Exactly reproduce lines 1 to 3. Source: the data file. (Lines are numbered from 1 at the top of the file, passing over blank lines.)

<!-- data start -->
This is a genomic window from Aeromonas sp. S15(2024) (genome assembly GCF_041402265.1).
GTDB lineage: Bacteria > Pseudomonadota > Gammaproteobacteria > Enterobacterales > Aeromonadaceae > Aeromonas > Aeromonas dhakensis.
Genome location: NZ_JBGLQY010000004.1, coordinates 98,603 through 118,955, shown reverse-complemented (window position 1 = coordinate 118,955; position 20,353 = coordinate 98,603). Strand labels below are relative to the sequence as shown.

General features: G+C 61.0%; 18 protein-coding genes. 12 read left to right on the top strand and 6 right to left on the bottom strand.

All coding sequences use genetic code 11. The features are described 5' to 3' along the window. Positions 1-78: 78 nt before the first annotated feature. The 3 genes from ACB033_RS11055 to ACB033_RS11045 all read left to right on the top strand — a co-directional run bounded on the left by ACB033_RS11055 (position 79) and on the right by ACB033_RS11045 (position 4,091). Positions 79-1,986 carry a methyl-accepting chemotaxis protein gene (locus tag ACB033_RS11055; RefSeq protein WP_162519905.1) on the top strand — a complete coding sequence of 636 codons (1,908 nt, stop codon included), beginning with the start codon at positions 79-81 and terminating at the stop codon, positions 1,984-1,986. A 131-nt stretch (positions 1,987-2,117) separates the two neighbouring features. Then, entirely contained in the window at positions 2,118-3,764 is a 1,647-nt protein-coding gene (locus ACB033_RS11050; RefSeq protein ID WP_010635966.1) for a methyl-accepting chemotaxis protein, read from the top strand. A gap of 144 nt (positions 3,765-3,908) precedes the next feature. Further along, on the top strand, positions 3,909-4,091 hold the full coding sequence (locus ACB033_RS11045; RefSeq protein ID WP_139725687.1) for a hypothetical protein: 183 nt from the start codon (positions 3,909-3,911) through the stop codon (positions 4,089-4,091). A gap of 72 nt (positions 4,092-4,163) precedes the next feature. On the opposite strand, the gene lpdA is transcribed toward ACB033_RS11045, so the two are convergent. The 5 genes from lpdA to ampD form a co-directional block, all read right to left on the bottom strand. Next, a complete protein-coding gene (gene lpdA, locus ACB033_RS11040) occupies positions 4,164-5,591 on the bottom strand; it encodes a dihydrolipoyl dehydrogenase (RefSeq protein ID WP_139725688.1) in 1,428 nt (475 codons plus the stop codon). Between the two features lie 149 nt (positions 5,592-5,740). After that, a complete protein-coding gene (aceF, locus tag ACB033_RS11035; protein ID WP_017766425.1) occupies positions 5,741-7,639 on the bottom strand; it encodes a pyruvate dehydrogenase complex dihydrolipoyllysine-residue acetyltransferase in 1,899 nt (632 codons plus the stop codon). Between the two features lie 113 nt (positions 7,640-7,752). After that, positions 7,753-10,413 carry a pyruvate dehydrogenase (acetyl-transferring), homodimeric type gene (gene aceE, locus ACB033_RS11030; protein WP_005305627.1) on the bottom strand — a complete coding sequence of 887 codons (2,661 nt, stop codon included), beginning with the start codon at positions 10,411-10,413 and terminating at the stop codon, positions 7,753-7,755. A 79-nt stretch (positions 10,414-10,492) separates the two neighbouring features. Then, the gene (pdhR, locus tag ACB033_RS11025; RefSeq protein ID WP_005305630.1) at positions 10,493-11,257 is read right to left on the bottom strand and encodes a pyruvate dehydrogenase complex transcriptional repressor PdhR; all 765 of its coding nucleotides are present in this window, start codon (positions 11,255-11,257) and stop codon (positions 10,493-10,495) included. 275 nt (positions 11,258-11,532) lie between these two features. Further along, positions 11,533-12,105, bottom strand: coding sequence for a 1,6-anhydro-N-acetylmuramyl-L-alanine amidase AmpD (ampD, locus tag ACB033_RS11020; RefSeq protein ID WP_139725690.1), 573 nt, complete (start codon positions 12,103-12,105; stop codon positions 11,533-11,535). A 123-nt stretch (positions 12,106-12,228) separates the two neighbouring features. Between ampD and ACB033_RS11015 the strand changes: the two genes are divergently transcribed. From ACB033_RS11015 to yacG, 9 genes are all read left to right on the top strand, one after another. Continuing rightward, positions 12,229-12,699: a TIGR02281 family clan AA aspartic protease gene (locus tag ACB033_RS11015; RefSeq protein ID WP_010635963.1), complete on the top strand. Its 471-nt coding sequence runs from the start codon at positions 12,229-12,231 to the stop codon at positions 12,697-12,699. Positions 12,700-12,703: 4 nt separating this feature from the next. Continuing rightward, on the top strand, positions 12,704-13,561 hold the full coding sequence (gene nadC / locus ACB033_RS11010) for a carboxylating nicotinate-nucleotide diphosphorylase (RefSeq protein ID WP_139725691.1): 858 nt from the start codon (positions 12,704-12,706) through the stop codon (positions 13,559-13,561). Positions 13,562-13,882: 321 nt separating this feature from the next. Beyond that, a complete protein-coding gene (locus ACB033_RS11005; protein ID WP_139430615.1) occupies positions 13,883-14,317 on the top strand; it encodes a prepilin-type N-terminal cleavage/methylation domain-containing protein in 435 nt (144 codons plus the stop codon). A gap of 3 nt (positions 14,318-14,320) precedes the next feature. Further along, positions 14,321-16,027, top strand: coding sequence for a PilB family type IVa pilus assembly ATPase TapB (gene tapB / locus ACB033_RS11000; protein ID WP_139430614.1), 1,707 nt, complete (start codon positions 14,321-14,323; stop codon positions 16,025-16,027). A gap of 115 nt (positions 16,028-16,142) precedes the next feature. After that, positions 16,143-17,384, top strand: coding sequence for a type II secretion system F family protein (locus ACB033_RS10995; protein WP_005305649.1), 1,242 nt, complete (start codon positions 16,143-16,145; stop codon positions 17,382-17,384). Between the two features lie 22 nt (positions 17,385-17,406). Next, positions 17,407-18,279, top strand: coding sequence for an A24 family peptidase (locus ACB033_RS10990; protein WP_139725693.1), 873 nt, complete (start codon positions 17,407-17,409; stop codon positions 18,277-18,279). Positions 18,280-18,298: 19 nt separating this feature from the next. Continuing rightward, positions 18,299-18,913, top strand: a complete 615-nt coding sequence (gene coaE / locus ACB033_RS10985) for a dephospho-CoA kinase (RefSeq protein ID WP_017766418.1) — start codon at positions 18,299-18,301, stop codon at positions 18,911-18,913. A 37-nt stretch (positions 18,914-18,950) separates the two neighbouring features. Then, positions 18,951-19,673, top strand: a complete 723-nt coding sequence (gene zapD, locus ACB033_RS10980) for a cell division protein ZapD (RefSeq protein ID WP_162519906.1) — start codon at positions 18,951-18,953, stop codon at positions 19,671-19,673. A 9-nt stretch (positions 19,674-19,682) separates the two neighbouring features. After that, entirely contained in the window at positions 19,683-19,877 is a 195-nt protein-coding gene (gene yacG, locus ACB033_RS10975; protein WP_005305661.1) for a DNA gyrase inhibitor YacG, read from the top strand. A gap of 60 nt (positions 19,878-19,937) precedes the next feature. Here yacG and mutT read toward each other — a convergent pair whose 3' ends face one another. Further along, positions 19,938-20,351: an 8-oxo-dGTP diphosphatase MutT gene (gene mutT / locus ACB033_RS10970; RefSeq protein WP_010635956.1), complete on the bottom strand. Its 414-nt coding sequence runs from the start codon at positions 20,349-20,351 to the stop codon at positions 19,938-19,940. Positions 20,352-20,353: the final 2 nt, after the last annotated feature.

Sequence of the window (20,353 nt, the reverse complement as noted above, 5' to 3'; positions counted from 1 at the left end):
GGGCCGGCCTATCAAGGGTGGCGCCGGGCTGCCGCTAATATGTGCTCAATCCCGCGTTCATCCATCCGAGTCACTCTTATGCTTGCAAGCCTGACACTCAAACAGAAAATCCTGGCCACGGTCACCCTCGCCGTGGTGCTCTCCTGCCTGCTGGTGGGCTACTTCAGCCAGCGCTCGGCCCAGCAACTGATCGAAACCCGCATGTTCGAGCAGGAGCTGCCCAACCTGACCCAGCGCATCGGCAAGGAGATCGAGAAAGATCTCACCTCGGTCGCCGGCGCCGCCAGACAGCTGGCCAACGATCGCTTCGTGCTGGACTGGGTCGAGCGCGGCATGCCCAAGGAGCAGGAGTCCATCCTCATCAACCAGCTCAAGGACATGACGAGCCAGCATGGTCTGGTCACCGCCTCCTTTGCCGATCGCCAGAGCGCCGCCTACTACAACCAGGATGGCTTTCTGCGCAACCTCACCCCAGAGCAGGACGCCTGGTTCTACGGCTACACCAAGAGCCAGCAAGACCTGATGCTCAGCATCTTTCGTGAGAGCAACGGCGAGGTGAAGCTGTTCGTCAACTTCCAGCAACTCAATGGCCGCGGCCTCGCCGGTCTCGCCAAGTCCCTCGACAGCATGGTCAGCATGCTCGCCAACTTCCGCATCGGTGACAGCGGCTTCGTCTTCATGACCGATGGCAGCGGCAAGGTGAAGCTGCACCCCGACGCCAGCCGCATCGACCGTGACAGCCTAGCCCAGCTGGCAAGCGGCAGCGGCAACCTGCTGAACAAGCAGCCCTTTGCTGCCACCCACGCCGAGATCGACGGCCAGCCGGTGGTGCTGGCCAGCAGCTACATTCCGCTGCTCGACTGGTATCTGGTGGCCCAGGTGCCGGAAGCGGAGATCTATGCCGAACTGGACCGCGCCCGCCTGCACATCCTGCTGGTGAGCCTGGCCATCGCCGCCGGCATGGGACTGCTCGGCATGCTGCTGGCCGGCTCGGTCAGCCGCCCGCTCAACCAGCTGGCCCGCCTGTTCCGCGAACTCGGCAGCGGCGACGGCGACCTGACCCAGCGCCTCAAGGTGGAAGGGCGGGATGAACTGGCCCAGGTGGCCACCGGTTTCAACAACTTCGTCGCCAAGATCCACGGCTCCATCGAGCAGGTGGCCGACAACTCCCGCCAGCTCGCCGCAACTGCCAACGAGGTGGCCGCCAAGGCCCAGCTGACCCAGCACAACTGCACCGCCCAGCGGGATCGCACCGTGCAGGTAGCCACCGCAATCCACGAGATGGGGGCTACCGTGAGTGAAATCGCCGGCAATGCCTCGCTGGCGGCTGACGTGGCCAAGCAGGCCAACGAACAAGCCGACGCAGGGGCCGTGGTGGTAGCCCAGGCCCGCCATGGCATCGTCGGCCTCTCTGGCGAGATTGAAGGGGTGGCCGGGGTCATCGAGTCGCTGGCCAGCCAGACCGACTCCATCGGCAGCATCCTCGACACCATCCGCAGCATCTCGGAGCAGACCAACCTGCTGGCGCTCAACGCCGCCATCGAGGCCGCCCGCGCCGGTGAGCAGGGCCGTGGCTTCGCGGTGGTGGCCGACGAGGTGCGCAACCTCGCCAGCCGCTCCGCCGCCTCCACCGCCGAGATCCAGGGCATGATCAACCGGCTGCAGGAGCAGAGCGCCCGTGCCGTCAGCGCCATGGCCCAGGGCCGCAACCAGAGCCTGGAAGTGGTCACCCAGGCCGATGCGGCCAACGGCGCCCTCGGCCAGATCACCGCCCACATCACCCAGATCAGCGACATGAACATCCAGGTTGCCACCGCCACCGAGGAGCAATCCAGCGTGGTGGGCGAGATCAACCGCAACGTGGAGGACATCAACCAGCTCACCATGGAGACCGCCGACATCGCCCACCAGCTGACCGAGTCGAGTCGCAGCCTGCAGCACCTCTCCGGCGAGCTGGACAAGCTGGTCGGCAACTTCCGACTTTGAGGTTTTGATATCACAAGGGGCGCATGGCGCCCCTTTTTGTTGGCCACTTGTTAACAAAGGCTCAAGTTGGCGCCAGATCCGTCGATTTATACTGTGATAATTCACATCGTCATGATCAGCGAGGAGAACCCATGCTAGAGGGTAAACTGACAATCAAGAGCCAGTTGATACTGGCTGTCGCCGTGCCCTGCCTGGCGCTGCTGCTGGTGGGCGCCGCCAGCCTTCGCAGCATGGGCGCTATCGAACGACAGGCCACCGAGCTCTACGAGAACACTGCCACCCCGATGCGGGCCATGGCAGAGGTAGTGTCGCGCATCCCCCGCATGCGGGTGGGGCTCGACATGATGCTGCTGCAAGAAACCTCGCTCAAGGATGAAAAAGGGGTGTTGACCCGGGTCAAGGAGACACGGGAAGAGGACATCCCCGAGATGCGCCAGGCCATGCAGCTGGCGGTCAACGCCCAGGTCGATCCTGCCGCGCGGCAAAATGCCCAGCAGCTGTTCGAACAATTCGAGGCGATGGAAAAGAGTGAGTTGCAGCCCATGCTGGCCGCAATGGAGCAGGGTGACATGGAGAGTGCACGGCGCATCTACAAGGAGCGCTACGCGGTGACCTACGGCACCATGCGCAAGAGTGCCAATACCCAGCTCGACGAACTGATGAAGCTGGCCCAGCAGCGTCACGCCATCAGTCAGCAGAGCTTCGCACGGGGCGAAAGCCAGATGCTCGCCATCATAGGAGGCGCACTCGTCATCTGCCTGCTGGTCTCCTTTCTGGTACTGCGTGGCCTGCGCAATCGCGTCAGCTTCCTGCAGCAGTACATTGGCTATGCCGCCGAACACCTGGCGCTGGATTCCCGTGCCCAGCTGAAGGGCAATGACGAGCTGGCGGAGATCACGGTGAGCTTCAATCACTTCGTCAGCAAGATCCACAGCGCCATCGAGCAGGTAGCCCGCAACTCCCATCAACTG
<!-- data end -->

This is a genomic window from Aeromonas sp. S15(2024) (genome assembly GCF_041402265.1).
GTDB lineage: Bacteria > Pseudomonadota > Gammaproteobacteria > Enterobacterales > Aeromonadaceae > Aeromonas > Aeromonas dhakensis.
Genome location: NZ_JBGLQY010000004.1, coordinates 98,603 through 118,955, shown reverse-complemented (window position 1 = coordinate 118,955; position 20,353 = coordinate 98,603). Strand labels below are relative to the sequence as shown.